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Reviewed by Grant Leishman for Readers' Favorite
Fiona: Book Two of the Viking Treasure Huntress Series by Ann Boelter is the continuation of the stories of the creator and the captains of the remarkable Viking vessel, the Treasure Huntress. Originally built by Sigurd as a tribute to his dying wife, for Jarl, the Treasure Huntress was the most magnificent of Viking vessels that would form the basis for Jarl’s future raids on all the nations that now make up the British Isles and Northern Ireland. As part of Jarl’s agreement with Sigurd, the Treasure Huntress could never be sold; she could only be gifted to the next deserving captain. When Jarl falls madly in love and marries, he retires and gifts Treasure Huntress to his first mate and lifelong friend, Gunnar. Whilst raiding in Ireland, Gunnar’s small party collecting slaves for resale is set upon by a group determined to free the slaves from the Vikings' clutches. The attackers are led by a woman, but not just any woman; a beautiful, Irish, high-born lady, Lady Fiona. Obsessed with Fiona, Gunnar determines that somehow, on this trip to Ireland, he will meet and spend time with the woman who has captured his imagination and exact his revenge for the theft of his slaves. But deep down, Gunnar knows this remarkable woman will play an enormous part in his future.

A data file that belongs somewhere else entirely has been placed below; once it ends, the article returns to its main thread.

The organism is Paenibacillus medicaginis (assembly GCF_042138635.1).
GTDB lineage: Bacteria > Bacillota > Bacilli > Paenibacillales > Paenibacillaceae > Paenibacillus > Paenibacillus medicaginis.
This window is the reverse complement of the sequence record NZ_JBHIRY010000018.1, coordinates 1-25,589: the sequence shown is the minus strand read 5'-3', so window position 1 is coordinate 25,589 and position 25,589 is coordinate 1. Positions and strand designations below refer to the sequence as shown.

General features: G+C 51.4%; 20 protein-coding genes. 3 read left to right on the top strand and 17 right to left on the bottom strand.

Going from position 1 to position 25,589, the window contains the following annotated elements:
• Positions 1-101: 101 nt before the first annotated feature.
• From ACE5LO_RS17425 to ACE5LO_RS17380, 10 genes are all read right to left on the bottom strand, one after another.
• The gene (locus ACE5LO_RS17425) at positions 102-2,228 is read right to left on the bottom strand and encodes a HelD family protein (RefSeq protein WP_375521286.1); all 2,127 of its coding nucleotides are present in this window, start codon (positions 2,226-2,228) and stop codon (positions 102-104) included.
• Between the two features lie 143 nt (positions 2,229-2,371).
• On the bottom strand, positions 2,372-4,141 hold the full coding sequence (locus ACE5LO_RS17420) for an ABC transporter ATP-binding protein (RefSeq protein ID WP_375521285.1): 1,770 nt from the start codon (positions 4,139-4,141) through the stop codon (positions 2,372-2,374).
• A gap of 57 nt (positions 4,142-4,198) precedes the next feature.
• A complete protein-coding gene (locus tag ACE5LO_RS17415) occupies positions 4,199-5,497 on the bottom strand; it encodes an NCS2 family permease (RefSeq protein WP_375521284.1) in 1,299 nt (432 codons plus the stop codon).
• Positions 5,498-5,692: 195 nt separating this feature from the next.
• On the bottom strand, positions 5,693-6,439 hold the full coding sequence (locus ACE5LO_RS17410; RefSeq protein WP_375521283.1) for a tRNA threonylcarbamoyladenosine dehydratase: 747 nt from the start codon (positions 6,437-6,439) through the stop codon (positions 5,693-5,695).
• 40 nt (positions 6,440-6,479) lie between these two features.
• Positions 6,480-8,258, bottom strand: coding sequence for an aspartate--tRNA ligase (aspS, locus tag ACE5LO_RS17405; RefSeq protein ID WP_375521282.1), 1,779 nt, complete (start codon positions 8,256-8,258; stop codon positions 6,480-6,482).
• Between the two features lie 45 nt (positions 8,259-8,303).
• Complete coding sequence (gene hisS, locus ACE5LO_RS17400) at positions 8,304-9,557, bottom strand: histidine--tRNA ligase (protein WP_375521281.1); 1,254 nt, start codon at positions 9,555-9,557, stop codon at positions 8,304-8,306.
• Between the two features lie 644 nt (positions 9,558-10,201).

Although Fiona is the second book in the series, you absolutely do not have to read the first book to understand and enjoy this one. My question, though, would be that given the quality and depth of this story, why wouldn’t you want to read the first one? Author Ann Boelter does an exceptional job of priming readers for this story, with a brief summary at the beginning of the circumstances leading to the building of Treasure Huntress. Each of these books is a complete story in itself and stands alone as a fantastic read. The author’s ability to transport the reader to 10th-century Ireland is exceptional and her lyrical descriptions of the locality, customs, and life in this country, torn asunder not only by Viking domination but also by internecine fighting between the dominant clans of Ireland, are simply breathtaking and an absolute joy to read. The romantic scenes were as good as any I have read and never crossed the thin line between eroticism and crudity. They were simply as breathtaking and as exciting as all of this amazing story. I particularly enjoyed the character of the cunning and clever Eamon, the boy who had worked his way up from nothing to now be Gunnar’s right-hand man. I can easily picture Eamon as the principal character in one of these stories, perhaps two books from now? A good solid length for a novel, this truly was a joy to read and I can highly recommend it.